INTRODUCTION AND THESIS
The efficient use of electricity is a moral and environmental concern of contested economic validity. Opponents argue that the pursuit of energy efficiency is the pursuit of economic inefficiency. Proponents counter that the pursuit of economic efficiency in the electricity sector is an environmental disaster due to market failures caused by environmental externalities and transaction costs. In the interests of brevity, this paper focuses solely on end-use efficiency, not generation or distribution efficiency. This paper takes the position that there is merit in the pursuit of end-use energy efficiency measures in the electricity sector. Those measures are often called demand side management or DSM. Energy efficiency measures can be effective tools to correct market failures and achieve environmental goals, both in regulated and deregulated markets. Although they are useful tools, energy efficiency measures are certainly not the only tools needed to correct these failures and achieve environmental goals.
This paper also explores the effect of the new deregulatory era on the achievement of energy efficiency, arguing that this worthwhile goal can and should be kept. The new deregulated environment has created a different market for electricity, but one that still has problems from an environmental and an economic point of view. An effective policy must provide incentives to the actors who are best suited to overcome market failures in the new regulatory environment. Those incentives must be developed in a way that harmonizes energy efficiency policy with new environmental policies, particularly the development of emissions trading markets and renewable portfolio standards.
Part Two of this paper defines energy efficiency. Although there are multiple, conflicting definitions of energy efficiency, here the term is used in a hybrid economic and environmental sense. That is, energy efficiency policies aim at setting social use of electricity at the level that would be set by consumers in a perfect market where price reflects the true social cost of electricity. Since that price does not exist, and cannot be ascertained precisely, energy efficiency measures seek to approximate it.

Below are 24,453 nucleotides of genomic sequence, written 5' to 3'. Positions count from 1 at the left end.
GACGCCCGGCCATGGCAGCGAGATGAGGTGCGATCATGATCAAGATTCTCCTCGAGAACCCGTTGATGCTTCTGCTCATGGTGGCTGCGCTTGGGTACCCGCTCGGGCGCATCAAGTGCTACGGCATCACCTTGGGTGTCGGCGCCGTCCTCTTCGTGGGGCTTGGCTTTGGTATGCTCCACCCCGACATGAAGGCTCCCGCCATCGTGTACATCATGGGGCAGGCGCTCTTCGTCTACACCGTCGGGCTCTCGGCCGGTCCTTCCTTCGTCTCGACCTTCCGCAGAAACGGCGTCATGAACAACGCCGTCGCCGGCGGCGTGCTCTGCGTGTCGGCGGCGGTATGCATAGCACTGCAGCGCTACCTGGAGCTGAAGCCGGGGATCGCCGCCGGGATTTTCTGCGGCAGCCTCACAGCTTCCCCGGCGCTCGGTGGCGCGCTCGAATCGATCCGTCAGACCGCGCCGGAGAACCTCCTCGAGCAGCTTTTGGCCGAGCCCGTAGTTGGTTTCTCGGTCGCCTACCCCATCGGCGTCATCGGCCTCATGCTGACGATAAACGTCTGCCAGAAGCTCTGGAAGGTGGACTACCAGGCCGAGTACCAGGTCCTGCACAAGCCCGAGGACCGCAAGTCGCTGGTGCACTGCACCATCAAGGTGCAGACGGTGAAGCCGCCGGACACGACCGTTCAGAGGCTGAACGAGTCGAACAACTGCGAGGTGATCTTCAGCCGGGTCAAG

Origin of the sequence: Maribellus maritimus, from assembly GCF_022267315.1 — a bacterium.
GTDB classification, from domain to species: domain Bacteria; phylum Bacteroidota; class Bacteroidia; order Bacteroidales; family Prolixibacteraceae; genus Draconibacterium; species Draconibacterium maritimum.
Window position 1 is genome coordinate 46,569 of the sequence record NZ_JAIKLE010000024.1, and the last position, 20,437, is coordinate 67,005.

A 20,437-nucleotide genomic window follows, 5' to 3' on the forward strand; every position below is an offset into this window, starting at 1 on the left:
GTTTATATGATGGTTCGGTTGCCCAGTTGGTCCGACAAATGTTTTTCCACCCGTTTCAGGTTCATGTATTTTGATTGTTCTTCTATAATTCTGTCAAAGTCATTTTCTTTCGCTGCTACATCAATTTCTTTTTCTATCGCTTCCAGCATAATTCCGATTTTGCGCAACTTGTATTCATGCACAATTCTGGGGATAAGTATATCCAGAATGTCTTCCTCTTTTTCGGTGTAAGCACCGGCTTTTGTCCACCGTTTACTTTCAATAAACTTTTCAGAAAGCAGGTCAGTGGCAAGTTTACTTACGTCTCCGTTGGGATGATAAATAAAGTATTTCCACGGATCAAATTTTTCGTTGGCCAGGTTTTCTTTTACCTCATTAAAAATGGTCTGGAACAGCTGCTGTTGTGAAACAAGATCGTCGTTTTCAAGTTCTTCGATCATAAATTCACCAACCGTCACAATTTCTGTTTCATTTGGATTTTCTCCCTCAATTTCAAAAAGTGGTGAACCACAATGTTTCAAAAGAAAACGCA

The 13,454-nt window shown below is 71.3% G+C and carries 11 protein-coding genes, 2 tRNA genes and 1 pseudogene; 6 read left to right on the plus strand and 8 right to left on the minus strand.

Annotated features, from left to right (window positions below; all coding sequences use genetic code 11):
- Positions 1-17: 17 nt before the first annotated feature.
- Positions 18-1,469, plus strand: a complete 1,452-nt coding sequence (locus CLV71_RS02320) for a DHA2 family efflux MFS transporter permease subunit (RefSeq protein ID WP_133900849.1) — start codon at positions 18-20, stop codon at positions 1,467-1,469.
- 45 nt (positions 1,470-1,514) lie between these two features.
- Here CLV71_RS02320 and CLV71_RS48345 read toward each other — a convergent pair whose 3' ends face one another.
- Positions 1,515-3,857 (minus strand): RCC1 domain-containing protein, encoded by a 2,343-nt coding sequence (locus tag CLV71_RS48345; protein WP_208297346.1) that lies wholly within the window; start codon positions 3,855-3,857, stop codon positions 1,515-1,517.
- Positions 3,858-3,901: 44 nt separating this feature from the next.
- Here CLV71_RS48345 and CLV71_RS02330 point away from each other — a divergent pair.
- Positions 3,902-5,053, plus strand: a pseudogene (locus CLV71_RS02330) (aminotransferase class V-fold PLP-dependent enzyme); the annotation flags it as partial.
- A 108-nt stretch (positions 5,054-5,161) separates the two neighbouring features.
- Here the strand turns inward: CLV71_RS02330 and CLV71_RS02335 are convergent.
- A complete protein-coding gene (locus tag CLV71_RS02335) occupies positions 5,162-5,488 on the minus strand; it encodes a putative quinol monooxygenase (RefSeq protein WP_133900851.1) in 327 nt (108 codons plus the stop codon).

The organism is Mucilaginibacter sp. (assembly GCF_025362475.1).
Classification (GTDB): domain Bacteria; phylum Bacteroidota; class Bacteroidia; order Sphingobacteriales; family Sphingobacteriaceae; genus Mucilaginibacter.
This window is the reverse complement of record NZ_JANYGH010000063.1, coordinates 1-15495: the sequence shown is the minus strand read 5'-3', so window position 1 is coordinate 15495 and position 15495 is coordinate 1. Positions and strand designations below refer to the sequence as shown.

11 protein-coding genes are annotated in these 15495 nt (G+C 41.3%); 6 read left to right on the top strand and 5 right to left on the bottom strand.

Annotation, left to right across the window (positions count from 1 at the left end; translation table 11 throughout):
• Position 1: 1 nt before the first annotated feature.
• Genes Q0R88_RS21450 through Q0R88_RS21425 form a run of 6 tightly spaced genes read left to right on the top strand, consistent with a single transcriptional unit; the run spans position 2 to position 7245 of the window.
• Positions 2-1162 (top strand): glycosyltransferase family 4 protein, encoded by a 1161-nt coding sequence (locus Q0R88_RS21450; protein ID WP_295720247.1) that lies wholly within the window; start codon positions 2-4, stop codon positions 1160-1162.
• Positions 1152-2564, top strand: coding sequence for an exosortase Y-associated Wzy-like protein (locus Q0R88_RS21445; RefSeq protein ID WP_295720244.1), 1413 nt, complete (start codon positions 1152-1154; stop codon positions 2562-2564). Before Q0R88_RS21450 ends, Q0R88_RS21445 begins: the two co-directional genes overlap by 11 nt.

Part Three identifies the relevant features of the regulated and deregulated eras. "Deregulation" does not signal the end of regulation in the electricity sector. It instead represents a new regulatory regime that requires an end to vertically integrated electric monopolies to allow a greater degree of competition, particularly in electricity generation. Distribution is still monopolized, often operated by a regulated non-profit corporation. Retail supply is also monopolized in most American jurisdictions. Thus, there is a substantial role for regulators in a deregulated electricity sector. However, energy efficiency measures developed in the regulated past of the electricity industry require re-examination and change during the new era of deregulation.
After establishing what energy efficiency, regulation, and deregulation mean, Part Four examines the policy justifications for energy efficiency regulations. The underlying assumption of this section is that there has always been a role for environmental policy in the regulation of the electricity sector. Determining the optimal way to provide electricity has always been treated by our society as a multi-criteria problem because it is a political problem. The interests of capitalists, consumers, and those affected by the environmental disruption of electricity production are in conflict. Environmental considerations have always been, and will always be, a part of electricity policy.
Most justifications for energy efficiency involve market imperfections, although energy security is often mentioned. The core question of any electricity policy in a capitalistic society is the optimal price for electricity. In both a regulated and deregulated market, private actors will step in, where there is sufficient profit, to pursue energy efficiency measures. …